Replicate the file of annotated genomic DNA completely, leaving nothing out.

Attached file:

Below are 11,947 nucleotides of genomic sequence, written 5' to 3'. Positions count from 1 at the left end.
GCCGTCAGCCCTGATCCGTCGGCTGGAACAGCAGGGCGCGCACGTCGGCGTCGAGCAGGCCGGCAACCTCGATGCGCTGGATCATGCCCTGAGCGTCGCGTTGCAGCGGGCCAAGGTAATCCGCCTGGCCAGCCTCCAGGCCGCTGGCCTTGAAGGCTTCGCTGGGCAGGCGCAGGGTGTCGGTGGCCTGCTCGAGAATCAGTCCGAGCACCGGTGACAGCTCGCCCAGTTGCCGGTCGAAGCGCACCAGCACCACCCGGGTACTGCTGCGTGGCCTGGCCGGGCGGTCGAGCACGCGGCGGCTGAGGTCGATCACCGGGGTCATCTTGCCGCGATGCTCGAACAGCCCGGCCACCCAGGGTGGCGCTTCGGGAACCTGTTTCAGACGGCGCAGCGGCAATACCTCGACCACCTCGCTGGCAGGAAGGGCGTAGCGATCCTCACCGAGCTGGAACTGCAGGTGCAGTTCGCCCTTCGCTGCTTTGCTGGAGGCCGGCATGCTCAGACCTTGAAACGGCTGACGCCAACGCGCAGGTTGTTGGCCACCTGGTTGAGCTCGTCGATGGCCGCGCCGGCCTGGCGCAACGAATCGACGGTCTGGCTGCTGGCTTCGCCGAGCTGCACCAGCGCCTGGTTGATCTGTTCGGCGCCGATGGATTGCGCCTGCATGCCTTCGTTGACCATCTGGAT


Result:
Below are 11,947 nucleotides of genomic sequence, written 5' to 3'. Positions count from 1 at the left end.
GCCGTCAGCCCTGATCCGTCGGCTGGAACAGCAGGGCGCGCACGTCGGCGTCGAGCAGGCCGGCAACCTCGATGCGCTGGATCATGCCCTGAGCGTCGCGTTGCAGCGGGCCAAGGTAATCCGCCTGGCCAGCCTCCAGGCCGCTGGCCTTGAAGGCTTCGCTGGGCAGGCGCAGGGTGTCGGTGGCCTGCTCGAGAATCAGTCCGAGCACCGGTGACAGCTCGCCCAGTTGCCGGTCGAAGCGCACCAGCACCACCCGGGTACTGCTGCGTGGCCTGGCCGGGCGGTCGAGCACGCGGCGGCTGAGGTCGATCACCGGGGTCATCTTGCCGCGATGCTCGAACAGCCCGGCCACCCAGGGTGGCGCTTCGGGAACCTGTTTCAGACGGCGCAGCGGCAATACCTCGACCACCTCGCTGGCAGGAAGGGCGTAGCGATCCTCACCGAGCTGGAACTGCAGGTGCAGTTCGCCCTTCGCTGCTTTGCTGGAGGCCGGCATGCTCAGACCTTGAAACGGCTGACGCCAACGCGCAGGTTGTTGGCCACCTGGTTGAGCTCGTCGATGGCCGCGCCGGCCTGGCGCAACGAATCGACGGTCTGGCTGCTGGCTTCGCCGAGCTGCACCAGCGCCTGGTTGATCTGTTCGGCGCCGATGGATTGCGCCTGCATGCCTTCGTTGACCATCTGGAT